Bernstein: Looks Like Bulls Might Just Be Getting It

The Bulls' shot profile was superb in their preseason opener.

Dan Bernstein
October 08, 2019 - 3:22 pm
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(670 The Score) ​It has taken a proverbial village of advisors and higher-ups to keep delivering the messages of modern basketball, but it sure appears that Jim Boylen is ready to run the Bulls as they should be run, in a sense both figurative and literal.

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The same guy who exasperated us with his slowdown principles and desire for 2-point shots when first taking the job may actually have evolved into a coach who understands where the points actually come from, if early returns are an indication. Mark Strotman of NBC Sports Chicago analyzed the shot selection from the Bulls' first preseason game Monday -- a 122-112 loss to the Bucks -- and the results are encouraging.

The Bulls took only eight mid-range attempts all game, with Zach LaVine and Otto Porter combining for just one in 39 total minutes between them. That's a major improvement over their combined average last year of nearly eight mid-range shots per game (LaVine 3.2 and Porter 4.6), per Strotman.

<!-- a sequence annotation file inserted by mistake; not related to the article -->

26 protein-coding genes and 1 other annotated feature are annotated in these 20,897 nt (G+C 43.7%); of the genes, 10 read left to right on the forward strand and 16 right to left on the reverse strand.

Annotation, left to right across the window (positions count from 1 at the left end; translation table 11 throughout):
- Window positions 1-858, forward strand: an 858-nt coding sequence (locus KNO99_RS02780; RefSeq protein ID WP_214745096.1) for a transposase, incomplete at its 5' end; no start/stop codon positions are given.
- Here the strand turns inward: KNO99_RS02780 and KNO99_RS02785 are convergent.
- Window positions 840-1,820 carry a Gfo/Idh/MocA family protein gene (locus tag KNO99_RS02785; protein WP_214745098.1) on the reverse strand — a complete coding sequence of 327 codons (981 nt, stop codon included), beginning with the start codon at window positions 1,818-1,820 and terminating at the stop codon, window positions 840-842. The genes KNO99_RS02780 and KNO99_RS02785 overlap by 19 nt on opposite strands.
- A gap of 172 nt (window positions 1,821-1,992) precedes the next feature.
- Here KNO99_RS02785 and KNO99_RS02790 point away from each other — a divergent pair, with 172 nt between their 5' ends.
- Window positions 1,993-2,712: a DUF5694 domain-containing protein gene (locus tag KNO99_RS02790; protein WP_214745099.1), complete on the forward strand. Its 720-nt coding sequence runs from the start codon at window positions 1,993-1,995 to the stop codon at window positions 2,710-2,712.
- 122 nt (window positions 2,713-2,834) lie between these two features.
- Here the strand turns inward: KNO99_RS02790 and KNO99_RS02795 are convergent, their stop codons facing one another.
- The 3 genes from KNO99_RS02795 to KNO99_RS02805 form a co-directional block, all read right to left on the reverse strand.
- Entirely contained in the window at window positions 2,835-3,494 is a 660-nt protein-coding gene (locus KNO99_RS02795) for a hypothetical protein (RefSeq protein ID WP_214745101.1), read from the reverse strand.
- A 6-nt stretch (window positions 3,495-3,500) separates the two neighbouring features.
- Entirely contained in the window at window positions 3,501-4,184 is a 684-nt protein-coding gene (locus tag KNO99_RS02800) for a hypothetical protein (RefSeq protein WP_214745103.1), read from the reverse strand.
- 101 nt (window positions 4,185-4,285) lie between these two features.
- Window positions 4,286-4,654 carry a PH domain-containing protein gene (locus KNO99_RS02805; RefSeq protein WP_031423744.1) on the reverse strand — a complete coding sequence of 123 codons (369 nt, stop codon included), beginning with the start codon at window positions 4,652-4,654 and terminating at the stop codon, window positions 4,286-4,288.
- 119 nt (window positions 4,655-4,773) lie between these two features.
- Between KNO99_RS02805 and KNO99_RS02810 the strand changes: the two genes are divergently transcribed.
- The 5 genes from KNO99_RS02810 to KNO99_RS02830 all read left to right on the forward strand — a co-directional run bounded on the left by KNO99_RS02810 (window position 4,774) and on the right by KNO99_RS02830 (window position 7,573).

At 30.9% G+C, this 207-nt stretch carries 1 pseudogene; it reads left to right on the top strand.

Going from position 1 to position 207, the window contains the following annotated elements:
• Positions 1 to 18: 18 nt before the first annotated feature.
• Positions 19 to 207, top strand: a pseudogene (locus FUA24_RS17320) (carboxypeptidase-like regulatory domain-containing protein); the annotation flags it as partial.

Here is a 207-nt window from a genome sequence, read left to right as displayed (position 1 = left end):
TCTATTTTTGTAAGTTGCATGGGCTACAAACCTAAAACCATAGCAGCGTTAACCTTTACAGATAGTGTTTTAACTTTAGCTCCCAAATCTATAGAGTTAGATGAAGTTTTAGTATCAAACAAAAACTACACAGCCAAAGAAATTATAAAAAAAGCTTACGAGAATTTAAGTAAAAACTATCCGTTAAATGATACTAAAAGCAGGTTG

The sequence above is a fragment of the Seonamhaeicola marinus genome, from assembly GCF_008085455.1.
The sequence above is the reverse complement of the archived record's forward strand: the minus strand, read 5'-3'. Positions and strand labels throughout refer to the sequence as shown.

What's more, 78 of the Bulls' 98 shots came from either 3-point range or the restricted area, with only eight total from mid-range and 10 from the paint but outside the restricted area. They also ended up shooting 38 free throws, another big positive. This distribution is in line with a generally accepted formula to maximize scoring. It's real NBA offense.

Whether this is the culmination of the ongoing influence from some combination of executive vice president of basketball operations John Paxson, advisor Doug Collins and director of pro personnel Jim Paxson is unknown, but it also has to matter that assistant coach Chris Fleming was hired to be a meaningful voice in such a regard.  

And the numbers match up with the eye test too. The Bulls allowed multiple ballhandlers to push it up, we saw attacks of the basket earlier in possessions and Lauri Markkanen spent some time at center. The offense looked generally like so many of us have wanted it to look.

It helps that Robin Lopez isn't here anymore, Boylen's confounding crutch for contested post-ups, especially early in games. And the Bulls still need to take the next step of designing sets that get the more valuable 3-pointers from the corners instead of from elsewhere behind the arc.

But this is all good stuff that continues a positive trend of some intelligent offseason player signings and roster decisions -- and what could be material hires for Boylen's bench. I've no idea how well any of it sticks, if the emotional Boylen is really ready for a full season, if he understands how to husband his timeouts or if his team can handle this many months of his hardwood evangelism of heart and spirit and soul. 

Something is going in some kind of right direction, even if contention remains well in the distance.

Dan Bernstein is a co-host of 670 The Score’s Bernstein & McKnight Show in midday. You can follow him on Twitter @Dan_Bernstein.